Tuesday, July 25, 2017

The Hero Is You - A Guest Post By Kendra Levin

Kendra Levin is an executive editor at Viking Children's Books and a life-coach working with writers. Her book, The Hero Is You, is "a grounded self-help guide to a healthier writing process." And it sold out from the #LA17SCBWI bookstore on the first day of the conference! So I asked Kendra to share with us a taste of what she wants writers to know...

Editor and Life-Coach for Writers, Kendra Levin

This past month, I had the pleasure of connecting with writers and illustrators at SCBWI’s annual national conference in Los Angeles. In two breakout sessions and an intensive, we talked about how to see the creative process as a journey through ideas drawn from my book, The Hero Is You.

The idea of the hero’s journey is an ancient one, but it’s full of tools writers and other artists can use, not just for craft but to help you develop a more intuitive, personalized, and creative way of working that fits you and your life. If you missed the conference, or missed out on my sessions, here are a few key nuggets we dug into:

1: Give yourself a map. 
Psychological studies have shown that people who create a detailed plan are more likely to accomplish their goals than those who don’t. Whatever stage of the process you’re at with a particular project, breaking the larger goal down into smaller, more actionable steps and connecting each one to a deadline can be enormously helpful in moving you closer to achieving your goal. Let’s say you’re hoping to complete a first draft of your manuscript by the end of 2018—how much writing will you have to do each month in order to make that goal? Each week? Each day? Whether you’re counting words, clocking your hours spent, or tracking your progress some other way, log yourself like you would with a fitness tracker—another proven technique for meeting goals. Don’t beat yourself up if you don’t do everything in the exact timeline you’ve planned—just keep going. Your map will lead you where you need to go!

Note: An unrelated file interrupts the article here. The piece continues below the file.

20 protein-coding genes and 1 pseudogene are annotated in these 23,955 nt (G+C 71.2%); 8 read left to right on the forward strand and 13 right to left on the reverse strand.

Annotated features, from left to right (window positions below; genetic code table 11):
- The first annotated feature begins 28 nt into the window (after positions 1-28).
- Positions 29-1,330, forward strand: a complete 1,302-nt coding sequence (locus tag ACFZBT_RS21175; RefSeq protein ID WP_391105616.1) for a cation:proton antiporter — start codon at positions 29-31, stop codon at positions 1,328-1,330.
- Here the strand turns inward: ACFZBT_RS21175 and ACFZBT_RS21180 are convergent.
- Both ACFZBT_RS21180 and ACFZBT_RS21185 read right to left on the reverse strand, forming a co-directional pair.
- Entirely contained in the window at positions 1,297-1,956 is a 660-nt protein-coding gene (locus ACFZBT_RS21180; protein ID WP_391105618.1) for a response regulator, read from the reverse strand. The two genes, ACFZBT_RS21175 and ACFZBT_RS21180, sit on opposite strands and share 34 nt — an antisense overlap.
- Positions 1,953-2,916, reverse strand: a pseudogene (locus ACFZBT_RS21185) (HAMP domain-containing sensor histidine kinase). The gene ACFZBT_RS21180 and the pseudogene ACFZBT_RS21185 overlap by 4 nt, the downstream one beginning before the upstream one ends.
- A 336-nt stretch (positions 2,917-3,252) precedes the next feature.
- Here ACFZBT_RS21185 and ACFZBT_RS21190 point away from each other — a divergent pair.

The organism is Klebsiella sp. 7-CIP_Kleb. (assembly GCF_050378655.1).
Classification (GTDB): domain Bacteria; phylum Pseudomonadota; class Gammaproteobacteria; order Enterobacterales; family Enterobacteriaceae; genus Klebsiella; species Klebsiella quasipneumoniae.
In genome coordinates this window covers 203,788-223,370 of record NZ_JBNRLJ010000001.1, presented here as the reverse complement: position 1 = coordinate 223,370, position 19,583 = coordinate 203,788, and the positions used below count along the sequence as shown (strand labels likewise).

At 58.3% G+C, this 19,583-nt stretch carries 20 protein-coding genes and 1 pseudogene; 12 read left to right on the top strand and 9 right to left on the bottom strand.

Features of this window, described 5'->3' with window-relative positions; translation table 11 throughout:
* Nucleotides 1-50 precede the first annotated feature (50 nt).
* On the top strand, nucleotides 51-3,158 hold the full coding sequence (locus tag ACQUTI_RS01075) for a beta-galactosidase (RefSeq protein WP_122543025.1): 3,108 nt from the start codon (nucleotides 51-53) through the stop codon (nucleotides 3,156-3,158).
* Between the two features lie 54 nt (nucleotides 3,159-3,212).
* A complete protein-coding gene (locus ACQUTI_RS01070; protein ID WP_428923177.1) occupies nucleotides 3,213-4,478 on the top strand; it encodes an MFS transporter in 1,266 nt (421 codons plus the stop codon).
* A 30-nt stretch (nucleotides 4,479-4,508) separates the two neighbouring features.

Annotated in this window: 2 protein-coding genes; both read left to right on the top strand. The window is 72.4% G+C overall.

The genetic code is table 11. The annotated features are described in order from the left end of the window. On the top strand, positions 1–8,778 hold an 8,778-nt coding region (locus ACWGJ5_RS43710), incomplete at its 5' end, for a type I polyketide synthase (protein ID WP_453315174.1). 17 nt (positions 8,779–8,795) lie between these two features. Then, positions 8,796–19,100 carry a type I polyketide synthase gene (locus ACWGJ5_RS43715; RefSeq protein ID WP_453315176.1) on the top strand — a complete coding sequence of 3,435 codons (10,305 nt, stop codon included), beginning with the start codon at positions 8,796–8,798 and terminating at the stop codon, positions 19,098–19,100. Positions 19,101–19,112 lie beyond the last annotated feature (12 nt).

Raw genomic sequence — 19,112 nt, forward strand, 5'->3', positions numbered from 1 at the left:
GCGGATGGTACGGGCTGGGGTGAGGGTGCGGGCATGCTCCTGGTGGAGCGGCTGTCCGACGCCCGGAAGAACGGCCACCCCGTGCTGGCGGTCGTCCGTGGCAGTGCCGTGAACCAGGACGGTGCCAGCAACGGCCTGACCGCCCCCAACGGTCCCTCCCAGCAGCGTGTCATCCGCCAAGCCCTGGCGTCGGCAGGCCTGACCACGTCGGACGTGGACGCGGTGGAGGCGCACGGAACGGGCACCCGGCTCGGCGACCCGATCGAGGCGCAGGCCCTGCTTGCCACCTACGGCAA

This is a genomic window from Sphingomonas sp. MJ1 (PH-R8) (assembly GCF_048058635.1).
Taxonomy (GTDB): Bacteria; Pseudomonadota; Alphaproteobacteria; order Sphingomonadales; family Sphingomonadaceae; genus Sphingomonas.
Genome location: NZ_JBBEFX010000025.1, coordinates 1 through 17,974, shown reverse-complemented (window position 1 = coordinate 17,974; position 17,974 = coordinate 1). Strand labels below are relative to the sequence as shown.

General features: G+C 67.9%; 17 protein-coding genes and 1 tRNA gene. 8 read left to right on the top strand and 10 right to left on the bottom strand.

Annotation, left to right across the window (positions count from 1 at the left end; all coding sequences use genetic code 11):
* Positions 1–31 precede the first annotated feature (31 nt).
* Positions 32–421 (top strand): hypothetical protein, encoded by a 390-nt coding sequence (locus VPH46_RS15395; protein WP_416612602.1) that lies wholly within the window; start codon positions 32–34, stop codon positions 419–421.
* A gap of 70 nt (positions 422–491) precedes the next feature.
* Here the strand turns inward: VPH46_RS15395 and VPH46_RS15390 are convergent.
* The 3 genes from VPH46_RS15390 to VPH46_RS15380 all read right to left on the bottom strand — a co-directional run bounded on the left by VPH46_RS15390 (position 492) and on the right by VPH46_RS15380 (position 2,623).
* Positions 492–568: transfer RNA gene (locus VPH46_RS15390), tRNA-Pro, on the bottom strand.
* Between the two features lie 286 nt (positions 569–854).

2: Acknowledge your strengths and weaknesses. 
Every hero has inherent gifts and vulnerable areas, and so do you. Use your strengths as an asset but not as a crutch—don’t be afraid to take risks in your work and explore beyond what you already know you’re best at. Rather than bemoaning or avoiding your weak spots, pay close attention to them: they have even more to teach you than your strengths do. They’re opportunities for growth.

3: Have a clear mission. 
Why do you create? What’s important to you about sharing your work with the world? What message do you want to convey with your writing or art? How do you hope to change or impact people through what you are creating? Who are you trying to reach with your work?

Asking yourself these questions can help you identify your mission as an artist. And when you know what your mission is, it can become a touchstone you can return to any time you’re in doubt or questioning what you are doing. Whether you are aiming to help marginalized children feel less alone in their experiences, to inspire or empower young people to dream big, or simply to make kids laugh and forget their worries, your mission likely reflects your deepest core values as an artist and as a human being.

Every hero has a mission, from the most epic and noble to the most subtle and internal. And I can pretty much guarantee that, whatever your mission is, it makes you a true hero to the young people you are hoping to reach with your work. So keep at it and remember: you’re a hero.

To find out more about the hero’s journey, or to catch Kendra at her next speaking engagement, visit kendracoaching.com.

1 comment:

Amy Laundrie said...

Thanks for the tips and the encouragement, Kendra. I feel some stories have chosen me and I want to be worthy of them and their readers. Thank you for your great work.